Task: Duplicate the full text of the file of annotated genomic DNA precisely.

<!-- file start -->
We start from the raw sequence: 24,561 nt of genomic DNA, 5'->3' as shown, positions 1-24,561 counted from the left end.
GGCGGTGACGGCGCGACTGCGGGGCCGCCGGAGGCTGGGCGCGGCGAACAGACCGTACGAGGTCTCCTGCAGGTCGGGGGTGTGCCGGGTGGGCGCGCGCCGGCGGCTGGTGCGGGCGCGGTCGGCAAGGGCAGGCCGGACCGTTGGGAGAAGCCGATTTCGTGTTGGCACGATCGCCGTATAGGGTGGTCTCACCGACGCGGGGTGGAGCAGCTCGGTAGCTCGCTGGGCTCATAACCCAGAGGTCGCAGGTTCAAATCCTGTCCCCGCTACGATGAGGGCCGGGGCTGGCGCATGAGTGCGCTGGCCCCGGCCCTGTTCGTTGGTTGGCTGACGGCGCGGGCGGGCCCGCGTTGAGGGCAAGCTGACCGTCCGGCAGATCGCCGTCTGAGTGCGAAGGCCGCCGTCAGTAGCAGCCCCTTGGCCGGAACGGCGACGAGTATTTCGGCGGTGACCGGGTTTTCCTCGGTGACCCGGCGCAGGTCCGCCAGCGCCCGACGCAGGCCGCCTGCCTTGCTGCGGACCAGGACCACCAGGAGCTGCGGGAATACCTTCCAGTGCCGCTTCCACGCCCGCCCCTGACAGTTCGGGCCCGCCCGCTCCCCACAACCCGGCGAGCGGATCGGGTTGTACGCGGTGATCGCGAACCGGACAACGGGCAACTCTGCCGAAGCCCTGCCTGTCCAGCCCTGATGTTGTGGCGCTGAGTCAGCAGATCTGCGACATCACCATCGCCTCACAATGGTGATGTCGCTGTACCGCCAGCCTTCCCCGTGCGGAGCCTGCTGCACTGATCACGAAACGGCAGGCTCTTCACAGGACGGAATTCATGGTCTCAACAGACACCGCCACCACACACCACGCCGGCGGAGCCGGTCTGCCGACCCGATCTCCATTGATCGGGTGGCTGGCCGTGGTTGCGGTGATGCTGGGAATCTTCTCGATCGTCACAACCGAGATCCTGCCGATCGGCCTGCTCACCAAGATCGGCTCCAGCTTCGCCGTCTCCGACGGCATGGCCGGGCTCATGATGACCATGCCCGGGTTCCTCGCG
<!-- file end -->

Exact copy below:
We start from the raw sequence: 24,561 nt of genomic DNA, 5'->3' as shown, positions 1-24,561 counted from the left end.
GGCGGTGACGGCGCGACTGCGGGGCCGCCGGAGGCTGGGCGCGGCGAACAGACCGTACGAGGTCTCCTGCAGGTCGGGGGTGTGCCGGGTGGGCGCGCGCCGGCGGCTGGTGCGGGCGCGGTCGGCAAGGGCAGGCCGGACCGTTGGGAGAAGCCGATTTCGTGTTGGCACGATCGCCGTATAGGGTGGTCTCACCGACGCGGGGTGGAGCAGCTCGGTAGCTCGCTGGGCTCATAACCCAGAGGTCGCAGGTTCAAATCCTGTCCCCGCTACGATGAGGGCCGGGGCTGGCGCATGAGTGCGCTGGCCCCGGCCCTGTTCGTTGGTTGGCTGACGGCGCGGGCGGGCCCGCGTTGAGGGCAAGCTGACCGTCCGGCAGATCGCCGTCTGAGTGCGAAGGCCGCCGTCAGTAGCAGCCCCTTGGCCGGAACGGCGACGAGTATTTCGGCGGTGACCGGGTTTTCCTCGGTGACCCGGCGCAGGTCCGCCAGCGCCCGACGCAGGCCGCCTGCCTTGCTGCGGACCAGGACCACCAGGAGCTGCGGGAATACCTTCCAGTGCCGCTTCCACGCCCGCCCCTGACAGTTCGGGCCCGCCCGCTCCCCACAACCCGGCGAGCGGATCGGGTTGTACGCGGTGATCGCGAACCGGACAACGGGCAACTCTGCCGAAGCCCTGCCTGTCCAGCCCTGATGTTGTGGCGCTGAGTCAGCAGATCTGCGACATCACCATCGCCTCACAATGGTGATGTCGCTGTACCGCCAGCCTTCCCCGTGCGGAGCCTGCTGCACTGATCACGAAACGGCAGGCTCTTCACAGGACGGAATTCATGGTCTCAACAGACACCGCCACCACACACCACGCCGGCGGAGCCGGTCTGCCGACCCGATCTCCATTGATCGGGTGGCTGGCCGTGGTTGCGGTGATGCTGGGAATCTTCTCGATCGTCACAACCGAGATCCTGCCGATCGGCCTGCTCACCAAGATCGGCTCCAGCTTCGCCGTCTCCGACGGCATGGCCGGGCTCATGATGACCATGCCCGGGTTCCTCGCG